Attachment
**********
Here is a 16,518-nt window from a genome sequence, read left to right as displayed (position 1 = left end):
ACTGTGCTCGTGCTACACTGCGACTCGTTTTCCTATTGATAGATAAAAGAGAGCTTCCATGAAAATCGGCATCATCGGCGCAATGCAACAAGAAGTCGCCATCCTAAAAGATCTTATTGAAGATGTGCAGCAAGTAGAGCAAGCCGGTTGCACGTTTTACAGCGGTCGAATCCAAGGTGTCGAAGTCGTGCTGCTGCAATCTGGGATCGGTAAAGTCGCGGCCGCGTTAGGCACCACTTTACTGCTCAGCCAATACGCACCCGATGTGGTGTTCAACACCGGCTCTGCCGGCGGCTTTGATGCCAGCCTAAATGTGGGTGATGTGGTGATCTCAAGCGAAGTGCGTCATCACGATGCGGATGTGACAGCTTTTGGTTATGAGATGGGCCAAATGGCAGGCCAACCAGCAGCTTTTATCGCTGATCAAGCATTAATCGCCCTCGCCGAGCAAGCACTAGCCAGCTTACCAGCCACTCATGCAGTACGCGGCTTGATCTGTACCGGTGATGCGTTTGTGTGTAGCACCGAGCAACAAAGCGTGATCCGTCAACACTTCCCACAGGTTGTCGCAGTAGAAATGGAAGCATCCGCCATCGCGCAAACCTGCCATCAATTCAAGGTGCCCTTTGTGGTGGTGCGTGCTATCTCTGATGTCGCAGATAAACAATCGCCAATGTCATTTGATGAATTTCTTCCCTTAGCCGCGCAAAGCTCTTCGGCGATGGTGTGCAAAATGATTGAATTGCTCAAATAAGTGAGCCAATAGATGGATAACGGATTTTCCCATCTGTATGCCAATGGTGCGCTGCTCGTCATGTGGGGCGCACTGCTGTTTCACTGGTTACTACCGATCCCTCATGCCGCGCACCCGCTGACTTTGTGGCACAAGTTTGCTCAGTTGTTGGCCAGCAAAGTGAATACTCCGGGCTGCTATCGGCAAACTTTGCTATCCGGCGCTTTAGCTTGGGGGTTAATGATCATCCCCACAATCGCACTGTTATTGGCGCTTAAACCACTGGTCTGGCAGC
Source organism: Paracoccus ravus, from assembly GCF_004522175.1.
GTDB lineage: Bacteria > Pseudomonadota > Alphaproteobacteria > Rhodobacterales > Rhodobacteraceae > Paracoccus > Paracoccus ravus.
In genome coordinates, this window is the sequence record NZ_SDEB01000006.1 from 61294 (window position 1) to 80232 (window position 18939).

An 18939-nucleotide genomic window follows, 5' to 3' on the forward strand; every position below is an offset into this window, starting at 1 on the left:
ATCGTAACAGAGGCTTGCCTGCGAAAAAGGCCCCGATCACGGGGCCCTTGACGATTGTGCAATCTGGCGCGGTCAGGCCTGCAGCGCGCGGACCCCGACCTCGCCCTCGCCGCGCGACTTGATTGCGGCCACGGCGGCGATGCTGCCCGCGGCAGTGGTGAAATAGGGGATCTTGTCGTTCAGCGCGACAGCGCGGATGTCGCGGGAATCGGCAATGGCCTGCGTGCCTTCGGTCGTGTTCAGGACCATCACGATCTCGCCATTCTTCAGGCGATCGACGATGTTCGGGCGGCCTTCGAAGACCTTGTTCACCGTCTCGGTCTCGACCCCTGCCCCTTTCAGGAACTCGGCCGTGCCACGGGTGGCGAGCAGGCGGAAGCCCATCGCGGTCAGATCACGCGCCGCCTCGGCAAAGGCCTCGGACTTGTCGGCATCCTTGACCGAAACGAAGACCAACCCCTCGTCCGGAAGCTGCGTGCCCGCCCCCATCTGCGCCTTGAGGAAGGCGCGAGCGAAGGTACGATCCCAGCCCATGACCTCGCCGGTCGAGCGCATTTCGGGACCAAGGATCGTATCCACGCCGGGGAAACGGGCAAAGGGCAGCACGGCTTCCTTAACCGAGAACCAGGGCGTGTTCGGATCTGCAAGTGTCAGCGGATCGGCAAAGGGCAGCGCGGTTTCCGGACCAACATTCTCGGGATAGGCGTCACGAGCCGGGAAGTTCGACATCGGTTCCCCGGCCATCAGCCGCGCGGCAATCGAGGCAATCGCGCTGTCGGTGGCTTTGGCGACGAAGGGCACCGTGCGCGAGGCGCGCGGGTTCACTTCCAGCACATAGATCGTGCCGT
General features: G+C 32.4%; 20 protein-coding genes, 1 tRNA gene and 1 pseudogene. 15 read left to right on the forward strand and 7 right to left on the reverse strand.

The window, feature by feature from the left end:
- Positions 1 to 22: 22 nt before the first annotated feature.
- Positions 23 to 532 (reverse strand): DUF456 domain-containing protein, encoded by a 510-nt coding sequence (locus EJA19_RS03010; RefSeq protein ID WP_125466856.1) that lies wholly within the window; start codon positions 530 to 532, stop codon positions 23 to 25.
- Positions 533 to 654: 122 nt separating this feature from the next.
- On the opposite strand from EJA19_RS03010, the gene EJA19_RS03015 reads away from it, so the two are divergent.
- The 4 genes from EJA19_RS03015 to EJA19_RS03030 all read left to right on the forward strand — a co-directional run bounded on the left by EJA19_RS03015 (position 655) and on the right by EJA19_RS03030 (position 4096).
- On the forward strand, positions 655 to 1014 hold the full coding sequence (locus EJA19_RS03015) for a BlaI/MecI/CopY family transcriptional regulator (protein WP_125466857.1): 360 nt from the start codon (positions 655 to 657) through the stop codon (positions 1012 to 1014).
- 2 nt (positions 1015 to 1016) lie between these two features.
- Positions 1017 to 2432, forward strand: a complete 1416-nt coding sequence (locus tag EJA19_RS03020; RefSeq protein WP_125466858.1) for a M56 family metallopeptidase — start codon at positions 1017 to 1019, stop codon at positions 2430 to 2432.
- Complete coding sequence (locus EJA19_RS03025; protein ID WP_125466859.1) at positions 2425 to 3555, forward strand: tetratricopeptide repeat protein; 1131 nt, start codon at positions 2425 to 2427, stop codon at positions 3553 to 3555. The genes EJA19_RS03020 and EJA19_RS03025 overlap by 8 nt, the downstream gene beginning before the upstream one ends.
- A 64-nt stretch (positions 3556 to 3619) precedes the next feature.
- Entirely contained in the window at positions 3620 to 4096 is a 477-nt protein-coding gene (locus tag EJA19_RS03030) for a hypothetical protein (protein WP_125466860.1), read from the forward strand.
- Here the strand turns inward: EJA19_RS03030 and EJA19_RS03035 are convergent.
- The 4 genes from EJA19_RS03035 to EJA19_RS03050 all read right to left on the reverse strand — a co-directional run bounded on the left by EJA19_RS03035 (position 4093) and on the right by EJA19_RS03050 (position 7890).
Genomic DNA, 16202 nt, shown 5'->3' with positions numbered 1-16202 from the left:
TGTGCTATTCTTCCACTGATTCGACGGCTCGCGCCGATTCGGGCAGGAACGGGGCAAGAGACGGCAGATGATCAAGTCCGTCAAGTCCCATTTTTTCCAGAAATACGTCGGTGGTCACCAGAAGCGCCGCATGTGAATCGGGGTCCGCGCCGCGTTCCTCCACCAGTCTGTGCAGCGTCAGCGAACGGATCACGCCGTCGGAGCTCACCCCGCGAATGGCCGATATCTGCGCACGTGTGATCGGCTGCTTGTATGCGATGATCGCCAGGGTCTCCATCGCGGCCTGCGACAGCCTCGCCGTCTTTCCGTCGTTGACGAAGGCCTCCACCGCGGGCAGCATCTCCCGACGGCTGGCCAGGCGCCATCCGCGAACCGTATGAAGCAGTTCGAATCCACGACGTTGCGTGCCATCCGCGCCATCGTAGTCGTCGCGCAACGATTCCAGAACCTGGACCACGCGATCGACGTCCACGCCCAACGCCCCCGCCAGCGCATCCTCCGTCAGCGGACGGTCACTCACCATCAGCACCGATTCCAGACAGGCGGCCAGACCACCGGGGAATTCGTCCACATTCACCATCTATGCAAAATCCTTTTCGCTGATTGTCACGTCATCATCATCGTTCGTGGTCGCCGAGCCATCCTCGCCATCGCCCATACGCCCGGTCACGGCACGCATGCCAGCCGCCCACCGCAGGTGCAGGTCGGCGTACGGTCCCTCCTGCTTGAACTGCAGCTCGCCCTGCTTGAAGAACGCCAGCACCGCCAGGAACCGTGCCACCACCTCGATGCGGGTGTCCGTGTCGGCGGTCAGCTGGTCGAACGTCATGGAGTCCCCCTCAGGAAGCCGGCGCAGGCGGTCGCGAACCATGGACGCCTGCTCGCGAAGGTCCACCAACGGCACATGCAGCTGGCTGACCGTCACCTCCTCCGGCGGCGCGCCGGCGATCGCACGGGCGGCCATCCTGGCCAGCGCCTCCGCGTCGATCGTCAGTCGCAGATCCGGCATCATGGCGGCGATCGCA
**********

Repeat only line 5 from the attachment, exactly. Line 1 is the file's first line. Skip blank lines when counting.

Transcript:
In genome coordinates, this window is the sequence record NZ_SDEB01000006.1 from 61294 (window position 1) to 80232 (window position 18939).